>With the current television season behind us and football not looming for a few more months, I’ve decided to turn my attention this summer to one of my all-time favorite shows, Star Trek.
I’ve watched the original episodes multiple times, but it’s been a while since I sat down and watched them on a consistent basis and in any kind of order. So, for my summer of Retro TV Round-Ups, I’ve pulled out the DVDs and intend to watch them in broadcast order. I grew up seeing them in production order because that’s how they were syndicated, so the broadcast order is something new for me. Also, since I tend to focus a lot more on seasons one and two in my “pick a random episode to enjoy” and I’d say it’s been at least ten years since I watched many episodes from season three, I’ve decided I’ll start with the third season of Trek.
For those of you who don’t know, season three is generally the least adored of all three season of classic Trek, though without it we wouldn’t have had enough for the show to go into regular syndication. For that alone I’m grateful and while there are some real clunkers in there, there are some gems as well.
Of course, the third season doesn’t get off to a great start with our first episode, the infamous….
I’ve often wondered what it would be like to be a fan of the show back in the mid 60’s. What if you’d written your letter or letters to NBC, asking for a third season, helping save the series from the brink of cancellation and then tuned in that Friday night in September to witness “Spock’s Brain.” How mad or upset would you be that you’d worked to save your favorite show and what you got in return was this…
It’s interesting that someone over at either the Trek production team or NBC thought this was the entry they wanted to start the season with. It’s one of the most scorned episodes in the Trek canon and many would say deservedly so. There are some who call it the worst episode of Trek ever made–not just from the original series but the entire franchise. I can’t say I really agree with that (there are some contenders for the worst episode to come in season three and that doesn’t even include the horror that is “Imaginary Friend” from the TNG canon).
I tried to approach “Spock’s Brain” and put aside my preconceived notions about the episode….which lasted up until about the first commercial break. It’s an episode that works if you turn your brain off and just kind of go with it. If you think to much about it, it’s only going to make your head hurt and that doesn’t even get into the fact that the episode can’t keep its own internal continuity straight. The planet is referred to by a different number several times by various characters.
The plot, such as it is, is that a mysterious woman comes on board the Enterprise and steals Spock’s brain. The Enterprise traces the ship back to a planet where the surface is in an ice age and everyone quickly beams down to try and find Spock’s brain. Oh and McCoy works up some device to keep Spock alive and allow them to lead his body around while on the surface. (Don’t ask, it’s actually as ridiculous as it sounds). On the surface we find a tribe of men who are close to cavemen. They fear the women, who they say live under the ground and bring both pleasure and pain to the men. (And every guy in the audience goes, “yeah, no kidding).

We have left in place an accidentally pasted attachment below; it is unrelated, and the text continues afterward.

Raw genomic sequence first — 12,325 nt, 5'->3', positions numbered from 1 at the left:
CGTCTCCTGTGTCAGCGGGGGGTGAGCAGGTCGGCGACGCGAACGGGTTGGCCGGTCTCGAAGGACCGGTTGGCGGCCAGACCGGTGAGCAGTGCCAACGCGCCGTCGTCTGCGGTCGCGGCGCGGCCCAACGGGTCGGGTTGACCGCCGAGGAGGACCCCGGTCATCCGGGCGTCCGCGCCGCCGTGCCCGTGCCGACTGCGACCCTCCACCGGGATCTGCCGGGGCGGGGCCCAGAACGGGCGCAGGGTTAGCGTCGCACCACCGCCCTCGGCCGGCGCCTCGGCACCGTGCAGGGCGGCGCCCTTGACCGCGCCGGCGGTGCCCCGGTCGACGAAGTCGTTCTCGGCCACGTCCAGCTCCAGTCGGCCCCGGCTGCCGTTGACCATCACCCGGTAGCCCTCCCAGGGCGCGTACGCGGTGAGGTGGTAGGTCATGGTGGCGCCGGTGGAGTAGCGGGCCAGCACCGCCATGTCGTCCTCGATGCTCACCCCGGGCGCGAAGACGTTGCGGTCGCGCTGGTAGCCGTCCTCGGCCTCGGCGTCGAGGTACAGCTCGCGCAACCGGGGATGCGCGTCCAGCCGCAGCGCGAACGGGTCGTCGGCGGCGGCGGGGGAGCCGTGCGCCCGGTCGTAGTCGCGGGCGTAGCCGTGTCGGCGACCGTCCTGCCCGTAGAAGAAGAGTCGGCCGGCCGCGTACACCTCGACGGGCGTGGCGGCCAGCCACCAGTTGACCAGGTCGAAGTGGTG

Anyway, the crew finds their way underground and runs into the women. We then get lots of being zapped and in pain acting before Spock’s brain figures out Kirk, McCoy and company are there to rescue him. He leads them to his brain but McCoy may not have the skills to put it back in. That is, until he finds a way to download the medical knowledge into his own mind and is able to restore Spock’s brain to his body and everything is good once again.
Except that it’s not really. See the women stole the Vulcan’s mendula oblaganda to power their underground city. And by putting Spock’s brain back, they have no power source no. So, basically Kirk has doomed them to living on the surface with the men. It’s a great example of the Kirk theory of cowboy diplomacy on display and the total lack of regard that Kirk had most weeks for the Prime Directive. It’s not quite the same as the lengths he went to in “A Taste of Armageddon” but Kirk has, once again, thrown a stagnant society into first gear, basically saying it’s time to evolve or perish.
The script was written by out going producer Gene Coon under the pseudonym, Lee Cronin. I’m not sure exactly who the script editor was for season three, but I think there were a lot of re-writes done which may be why Coon took his name off the story. Watching the episode, you have to wonder if the cast didn’t think this was some kind of more humorous episode along the lines of “The Trouble With Tribbles” from the season before. The acting is hammy and campy and the story pretty much falls apart if you think too much about it. Again, I wonder if it’s better if you’re on some kind of substance.
One memory I have of the episode is not necessarily related to Star Trek itself. Footage from this episode was used on an episode of The Wonder Years and if I recall correctly, they even reimagined the scene with the cast from that show in the various roles here. The scene in question is one of the women pushing the buttons on their belts and making the men writhe in pain.
Not a great start to the third season. It can only get better from here…
If you want to watch the whole episode, you can see it for free on YouTube.